Department of the Treasury
Financial Management Service
31 CFR Part 210
RIN 1510-AB 24
Docket Number FISCAL-FMS-2009-0001
Consumer Federation of America
the National Consumer Law Center
on behalf of its low-income clients
National Senior Citizens Law Center
July 13, 2010
DOTHAN, Ala. — One recent morning, dozens of elderly and disabled people, some propped on walkers and canes, gathered at Small Loans Inc. Many had borrowed money from Small Loans and turned over their Social Security benefits to pay back the high-interest lender. Now they were waiting for their “allowance” — their monthly check, minus Small Loans’ cut. Excerpt from Ellen E. Schultz and Theo Francis “Social Insecurity — High-Interest Lenders Tap Elderly, Disabled,” Wall Street Journal at A1, February 12, 2008.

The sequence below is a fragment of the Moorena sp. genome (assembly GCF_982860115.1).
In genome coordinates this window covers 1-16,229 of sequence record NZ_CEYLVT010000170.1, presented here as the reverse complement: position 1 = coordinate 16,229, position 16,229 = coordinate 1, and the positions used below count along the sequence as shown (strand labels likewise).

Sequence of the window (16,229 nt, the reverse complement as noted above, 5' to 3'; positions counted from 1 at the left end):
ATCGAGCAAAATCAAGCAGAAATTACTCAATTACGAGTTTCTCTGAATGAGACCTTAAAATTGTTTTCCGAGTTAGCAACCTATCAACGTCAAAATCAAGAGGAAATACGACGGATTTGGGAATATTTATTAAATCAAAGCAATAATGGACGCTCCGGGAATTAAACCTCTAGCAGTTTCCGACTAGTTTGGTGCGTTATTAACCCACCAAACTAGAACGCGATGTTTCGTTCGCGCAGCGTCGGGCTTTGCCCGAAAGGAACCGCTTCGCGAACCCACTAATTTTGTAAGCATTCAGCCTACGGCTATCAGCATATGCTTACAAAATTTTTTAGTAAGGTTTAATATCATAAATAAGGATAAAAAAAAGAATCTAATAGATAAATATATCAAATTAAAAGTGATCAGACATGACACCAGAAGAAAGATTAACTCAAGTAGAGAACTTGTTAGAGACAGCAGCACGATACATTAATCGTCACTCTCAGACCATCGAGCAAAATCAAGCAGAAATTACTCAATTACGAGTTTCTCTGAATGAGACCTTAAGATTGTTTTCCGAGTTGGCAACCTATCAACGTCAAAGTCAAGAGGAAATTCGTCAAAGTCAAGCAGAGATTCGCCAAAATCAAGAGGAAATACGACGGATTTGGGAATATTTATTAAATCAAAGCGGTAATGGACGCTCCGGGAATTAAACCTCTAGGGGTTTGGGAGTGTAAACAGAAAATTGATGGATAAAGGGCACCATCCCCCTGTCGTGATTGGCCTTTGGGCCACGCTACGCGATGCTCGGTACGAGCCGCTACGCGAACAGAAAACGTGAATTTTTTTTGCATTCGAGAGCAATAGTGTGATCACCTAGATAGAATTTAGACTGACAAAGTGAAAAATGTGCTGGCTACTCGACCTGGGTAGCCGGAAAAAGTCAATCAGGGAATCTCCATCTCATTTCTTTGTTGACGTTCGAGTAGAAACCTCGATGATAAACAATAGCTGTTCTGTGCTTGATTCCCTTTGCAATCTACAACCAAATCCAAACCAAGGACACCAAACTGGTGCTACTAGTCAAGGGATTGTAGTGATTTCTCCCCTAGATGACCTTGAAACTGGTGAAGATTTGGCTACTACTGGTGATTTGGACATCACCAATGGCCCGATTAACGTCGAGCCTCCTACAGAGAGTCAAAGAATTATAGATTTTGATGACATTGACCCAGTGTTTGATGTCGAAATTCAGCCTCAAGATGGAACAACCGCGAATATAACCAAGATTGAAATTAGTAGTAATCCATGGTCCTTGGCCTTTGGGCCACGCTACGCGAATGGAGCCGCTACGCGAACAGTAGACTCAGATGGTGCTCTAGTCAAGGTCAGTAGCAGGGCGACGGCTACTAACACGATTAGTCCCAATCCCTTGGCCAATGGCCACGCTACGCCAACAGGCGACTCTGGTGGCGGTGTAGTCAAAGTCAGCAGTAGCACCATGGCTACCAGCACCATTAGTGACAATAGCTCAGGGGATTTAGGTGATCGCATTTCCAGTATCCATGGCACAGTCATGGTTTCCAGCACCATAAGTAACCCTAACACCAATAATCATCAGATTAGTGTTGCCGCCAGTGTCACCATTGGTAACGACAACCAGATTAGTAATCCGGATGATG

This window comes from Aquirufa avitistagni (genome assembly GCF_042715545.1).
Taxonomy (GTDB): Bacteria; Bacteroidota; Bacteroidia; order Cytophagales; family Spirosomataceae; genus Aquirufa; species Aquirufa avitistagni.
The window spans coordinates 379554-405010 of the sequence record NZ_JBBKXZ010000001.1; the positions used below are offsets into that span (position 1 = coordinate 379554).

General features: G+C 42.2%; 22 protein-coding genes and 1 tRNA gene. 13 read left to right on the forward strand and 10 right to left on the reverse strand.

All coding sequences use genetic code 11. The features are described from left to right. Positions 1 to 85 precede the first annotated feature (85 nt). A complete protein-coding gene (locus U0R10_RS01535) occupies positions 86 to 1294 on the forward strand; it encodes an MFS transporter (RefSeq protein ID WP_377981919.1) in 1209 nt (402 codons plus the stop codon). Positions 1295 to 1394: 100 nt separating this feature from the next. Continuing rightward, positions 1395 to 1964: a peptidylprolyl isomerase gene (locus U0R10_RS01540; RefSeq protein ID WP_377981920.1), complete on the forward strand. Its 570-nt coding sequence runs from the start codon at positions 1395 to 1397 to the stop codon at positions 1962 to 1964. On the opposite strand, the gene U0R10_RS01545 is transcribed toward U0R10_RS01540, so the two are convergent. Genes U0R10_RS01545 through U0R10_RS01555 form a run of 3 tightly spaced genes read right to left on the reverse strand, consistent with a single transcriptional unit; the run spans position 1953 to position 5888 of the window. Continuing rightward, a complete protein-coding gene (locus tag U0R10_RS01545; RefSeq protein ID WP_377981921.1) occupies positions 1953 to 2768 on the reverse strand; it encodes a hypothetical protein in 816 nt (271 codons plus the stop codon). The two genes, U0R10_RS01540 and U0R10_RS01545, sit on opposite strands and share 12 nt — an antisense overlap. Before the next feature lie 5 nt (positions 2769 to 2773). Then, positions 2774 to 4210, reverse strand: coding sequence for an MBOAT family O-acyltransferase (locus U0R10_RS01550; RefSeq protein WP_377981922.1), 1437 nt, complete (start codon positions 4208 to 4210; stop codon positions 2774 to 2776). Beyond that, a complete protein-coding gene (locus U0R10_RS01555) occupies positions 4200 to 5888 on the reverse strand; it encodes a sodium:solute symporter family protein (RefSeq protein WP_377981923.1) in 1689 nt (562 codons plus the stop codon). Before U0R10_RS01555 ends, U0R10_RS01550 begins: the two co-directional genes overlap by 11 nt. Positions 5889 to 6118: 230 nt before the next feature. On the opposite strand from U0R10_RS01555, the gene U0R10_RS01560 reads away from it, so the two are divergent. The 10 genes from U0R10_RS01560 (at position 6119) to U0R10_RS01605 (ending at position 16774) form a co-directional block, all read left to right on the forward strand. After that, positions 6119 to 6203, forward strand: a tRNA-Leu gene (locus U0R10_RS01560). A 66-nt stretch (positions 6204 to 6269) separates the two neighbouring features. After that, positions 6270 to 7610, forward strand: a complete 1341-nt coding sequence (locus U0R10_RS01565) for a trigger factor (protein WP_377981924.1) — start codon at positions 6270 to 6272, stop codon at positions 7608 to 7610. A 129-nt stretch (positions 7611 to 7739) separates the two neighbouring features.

Unless significantly changed, Treasury’s proposed rules in this docket will facilitate the expansion of these practices. While this is unquestionably an unintended consequence of Treasury’s goal of facilitating direct deposit for all federal payees, the transfer away from paper checks must not be at the expense of elderly and disabled federal benefit recipients who are currently the most vulnerable.
Consumer Federation of America (CFA), Consumers Union, the National Consumer Law Center (“NCLC”) on behalf of its low-income clients, and the National Senior Citizens Law Center (“NSCLC”)5 jointly submit the following comments on the Treasury Department’s proposal to change the types of accounts into which federal payments can be directly deposited.